This week, the Twittersphere witnessed the anniversary of John Brown’s execution which occurred on December 2nd, one hundred fifty nine years ago. A published transcription of the last letter he wrote to his wife and children urging them to “abhor, with undying hatred also, that sum of all villainies-Slavery,” made the rounds.
Research Query: One of my students wants to work on "Perceptions of Chinese people in Modern Israeli Literature"; the student is fluent in Modern Hebrew (and Cantonese). The only mention of China/Chines seems to be in a translation of Yiddish literature into Hebrew. Is there anything concerning this topic in Israeli literature?
If you're looking for specific evidence/ammunition for successful career outcomes for history majors:
Here's a list of CEO's with liberal arts degrees (Carly Fiorina of HP studied Medieval history as u/g)
and the careers list from the AHA:
As our university makes the transition from a liberal arts institution to a vocational school (not what the Uni President says is happening – but that is what it is), one thing that has helped keep major numbers somewhat stable is having a “large plan” major and a “small plan” major. The small plan major requires students have another major or a minor while the large plan makes no such requirement. The small plan is still bigger than a minor.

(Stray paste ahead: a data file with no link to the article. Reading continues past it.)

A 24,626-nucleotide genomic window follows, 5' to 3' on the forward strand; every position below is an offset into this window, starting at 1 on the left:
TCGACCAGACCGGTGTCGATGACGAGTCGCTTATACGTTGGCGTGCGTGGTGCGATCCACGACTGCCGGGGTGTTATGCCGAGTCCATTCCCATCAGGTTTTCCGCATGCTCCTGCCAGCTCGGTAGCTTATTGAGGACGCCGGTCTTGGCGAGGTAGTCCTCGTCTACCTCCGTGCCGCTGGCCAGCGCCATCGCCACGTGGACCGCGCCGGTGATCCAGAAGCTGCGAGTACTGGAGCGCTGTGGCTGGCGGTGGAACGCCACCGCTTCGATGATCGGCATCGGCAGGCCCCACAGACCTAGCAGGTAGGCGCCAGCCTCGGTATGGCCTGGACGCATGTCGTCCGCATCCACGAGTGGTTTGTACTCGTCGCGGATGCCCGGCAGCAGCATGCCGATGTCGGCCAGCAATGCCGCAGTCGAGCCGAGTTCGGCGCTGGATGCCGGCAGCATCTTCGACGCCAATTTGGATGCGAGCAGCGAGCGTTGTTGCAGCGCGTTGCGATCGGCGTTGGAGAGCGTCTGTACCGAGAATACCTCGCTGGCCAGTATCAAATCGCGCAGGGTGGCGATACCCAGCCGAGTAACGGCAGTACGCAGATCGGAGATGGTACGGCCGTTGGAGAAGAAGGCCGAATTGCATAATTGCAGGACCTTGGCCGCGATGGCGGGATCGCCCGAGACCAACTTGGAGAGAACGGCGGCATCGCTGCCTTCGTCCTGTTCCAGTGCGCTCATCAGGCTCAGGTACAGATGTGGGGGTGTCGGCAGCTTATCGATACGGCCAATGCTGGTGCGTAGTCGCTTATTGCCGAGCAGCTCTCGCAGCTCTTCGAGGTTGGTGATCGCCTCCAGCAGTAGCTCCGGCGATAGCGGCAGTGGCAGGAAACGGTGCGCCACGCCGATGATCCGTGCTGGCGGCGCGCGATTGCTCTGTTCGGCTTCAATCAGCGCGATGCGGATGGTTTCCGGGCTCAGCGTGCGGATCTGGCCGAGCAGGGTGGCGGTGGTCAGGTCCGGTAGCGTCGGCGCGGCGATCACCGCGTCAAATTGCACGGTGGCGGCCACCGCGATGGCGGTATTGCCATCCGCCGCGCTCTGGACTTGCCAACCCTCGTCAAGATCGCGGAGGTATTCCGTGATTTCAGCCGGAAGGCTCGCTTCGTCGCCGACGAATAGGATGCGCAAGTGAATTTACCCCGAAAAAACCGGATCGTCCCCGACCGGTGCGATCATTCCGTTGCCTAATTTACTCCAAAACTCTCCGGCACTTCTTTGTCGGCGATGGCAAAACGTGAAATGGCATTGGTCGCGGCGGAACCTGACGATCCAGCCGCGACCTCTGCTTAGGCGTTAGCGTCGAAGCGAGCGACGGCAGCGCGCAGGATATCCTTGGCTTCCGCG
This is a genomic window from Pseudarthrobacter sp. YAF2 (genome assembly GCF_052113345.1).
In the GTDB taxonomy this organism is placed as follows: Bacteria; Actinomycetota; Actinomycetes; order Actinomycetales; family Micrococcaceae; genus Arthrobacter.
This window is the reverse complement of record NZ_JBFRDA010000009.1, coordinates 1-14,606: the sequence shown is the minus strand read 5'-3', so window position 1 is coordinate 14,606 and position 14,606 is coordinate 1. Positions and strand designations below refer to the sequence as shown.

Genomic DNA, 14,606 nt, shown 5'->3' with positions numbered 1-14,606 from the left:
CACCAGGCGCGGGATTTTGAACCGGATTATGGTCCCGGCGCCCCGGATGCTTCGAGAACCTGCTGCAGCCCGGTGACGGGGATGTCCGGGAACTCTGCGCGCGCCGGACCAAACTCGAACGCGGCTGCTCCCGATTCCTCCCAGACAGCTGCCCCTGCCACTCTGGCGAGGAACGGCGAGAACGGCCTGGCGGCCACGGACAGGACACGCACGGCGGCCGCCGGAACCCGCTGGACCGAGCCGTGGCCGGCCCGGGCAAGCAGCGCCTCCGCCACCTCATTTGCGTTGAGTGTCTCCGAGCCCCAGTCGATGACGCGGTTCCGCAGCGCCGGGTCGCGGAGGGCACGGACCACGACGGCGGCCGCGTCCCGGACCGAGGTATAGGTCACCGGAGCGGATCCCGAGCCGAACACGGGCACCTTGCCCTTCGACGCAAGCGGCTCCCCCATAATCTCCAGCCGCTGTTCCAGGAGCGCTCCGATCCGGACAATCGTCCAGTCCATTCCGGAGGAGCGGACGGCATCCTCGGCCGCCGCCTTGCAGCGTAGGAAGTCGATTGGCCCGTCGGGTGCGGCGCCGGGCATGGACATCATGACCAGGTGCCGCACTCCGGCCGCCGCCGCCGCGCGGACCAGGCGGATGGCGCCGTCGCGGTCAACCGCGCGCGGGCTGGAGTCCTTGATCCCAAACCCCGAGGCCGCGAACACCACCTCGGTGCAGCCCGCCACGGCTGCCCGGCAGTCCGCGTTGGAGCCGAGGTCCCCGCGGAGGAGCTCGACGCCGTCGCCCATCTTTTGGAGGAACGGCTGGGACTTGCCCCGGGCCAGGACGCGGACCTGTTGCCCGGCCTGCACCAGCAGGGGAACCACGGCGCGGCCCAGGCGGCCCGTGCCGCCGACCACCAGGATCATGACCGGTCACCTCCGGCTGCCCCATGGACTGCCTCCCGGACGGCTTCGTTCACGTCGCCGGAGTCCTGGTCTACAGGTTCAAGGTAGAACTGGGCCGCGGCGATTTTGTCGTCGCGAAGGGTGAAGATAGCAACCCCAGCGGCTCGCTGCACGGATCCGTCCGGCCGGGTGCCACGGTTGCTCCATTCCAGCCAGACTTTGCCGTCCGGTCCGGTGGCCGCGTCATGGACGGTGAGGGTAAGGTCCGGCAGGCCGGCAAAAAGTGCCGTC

One Hundred Years of Communism in the USA. The CPUSA at Home and Abroad since 1919. Williams College, 10 November 2018. Legacy Roundtable. Panelists: Glenn Gebhard, Maurice Isserman, Harvey Klehr
H-Migration members may have noticed that immigration featured prominently as an issue during the UK's referendum on its future relationship with the EU. You also may have noticed that the issue dropped off the radar and was replaced in prime position by the issue of trade and the Irish border.
You would be forgiven for thinking that immigration and the Irish border are two separate issues. They're not.
H-Nationalism’s Weekend Reading series highlights recent and thought-provoking reviews, blog posts, brief articles, and op-eds.
I appreciate all of the thoughtful responses to my initial posting. A few follow up thoughts of my own follow.
I fear that by focusing on students getting a job, we're forgetting that there is more to life than work. A student who majors or minors in history for sheer love of the discipline has gained the tools needed to pursue a life-long interest in history, regardless of discipline. This comes under the heading of life enrichment, and it brings joy to people. My father was a small businessman, but he had a life-long love of history. In the evenings, he'd read history, and when we traveled, we often went to historic sites or museums.